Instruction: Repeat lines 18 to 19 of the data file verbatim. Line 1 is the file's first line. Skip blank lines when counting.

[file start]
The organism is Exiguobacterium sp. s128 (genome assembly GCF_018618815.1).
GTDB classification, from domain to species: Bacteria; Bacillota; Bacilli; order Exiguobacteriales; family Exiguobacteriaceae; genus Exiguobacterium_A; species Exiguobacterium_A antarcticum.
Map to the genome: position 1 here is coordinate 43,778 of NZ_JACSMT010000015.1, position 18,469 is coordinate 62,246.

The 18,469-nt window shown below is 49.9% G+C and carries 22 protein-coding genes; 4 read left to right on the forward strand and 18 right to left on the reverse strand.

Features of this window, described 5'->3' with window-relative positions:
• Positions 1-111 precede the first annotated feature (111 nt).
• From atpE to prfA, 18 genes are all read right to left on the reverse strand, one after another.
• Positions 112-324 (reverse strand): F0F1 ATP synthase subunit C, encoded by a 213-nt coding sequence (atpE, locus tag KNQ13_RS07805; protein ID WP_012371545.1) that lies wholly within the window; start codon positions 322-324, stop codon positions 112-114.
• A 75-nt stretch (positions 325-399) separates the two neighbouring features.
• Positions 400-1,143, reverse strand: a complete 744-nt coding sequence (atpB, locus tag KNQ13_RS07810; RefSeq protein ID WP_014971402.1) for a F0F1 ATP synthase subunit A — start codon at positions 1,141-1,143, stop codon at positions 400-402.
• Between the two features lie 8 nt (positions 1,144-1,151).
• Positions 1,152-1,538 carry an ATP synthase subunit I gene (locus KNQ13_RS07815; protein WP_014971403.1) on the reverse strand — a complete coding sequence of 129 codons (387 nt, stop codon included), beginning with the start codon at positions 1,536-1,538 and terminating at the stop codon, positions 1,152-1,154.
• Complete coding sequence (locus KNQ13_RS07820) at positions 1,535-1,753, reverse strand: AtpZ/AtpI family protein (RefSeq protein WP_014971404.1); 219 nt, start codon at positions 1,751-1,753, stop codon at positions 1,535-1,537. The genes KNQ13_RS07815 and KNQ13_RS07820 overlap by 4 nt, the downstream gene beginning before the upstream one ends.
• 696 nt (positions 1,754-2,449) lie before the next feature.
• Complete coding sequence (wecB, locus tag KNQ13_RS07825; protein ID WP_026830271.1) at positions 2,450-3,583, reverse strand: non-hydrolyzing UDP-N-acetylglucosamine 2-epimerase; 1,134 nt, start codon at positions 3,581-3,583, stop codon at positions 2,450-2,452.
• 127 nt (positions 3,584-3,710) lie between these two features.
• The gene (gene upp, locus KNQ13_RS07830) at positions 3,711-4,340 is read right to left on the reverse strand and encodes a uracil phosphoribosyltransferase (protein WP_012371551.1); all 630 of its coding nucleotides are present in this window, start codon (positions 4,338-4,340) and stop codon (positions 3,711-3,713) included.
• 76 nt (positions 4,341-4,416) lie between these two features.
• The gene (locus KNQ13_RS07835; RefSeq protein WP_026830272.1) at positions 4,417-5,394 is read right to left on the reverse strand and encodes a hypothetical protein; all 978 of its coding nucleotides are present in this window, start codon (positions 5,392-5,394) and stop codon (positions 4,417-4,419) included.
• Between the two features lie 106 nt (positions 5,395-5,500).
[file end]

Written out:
• 76 nt (positions 4,341-4,416) lie between these two features.
• The gene (locus KNQ13_RS07835; RefSeq protein WP_026830272.1) at positions 4,417-5,394 is read right to left on the reverse strand and encodes a hypothetical protein; all 978 of its coding nucleotides are present in this window, start codon (positions 5,392-5,394) and stop codon (positions 4,417-4,419) included.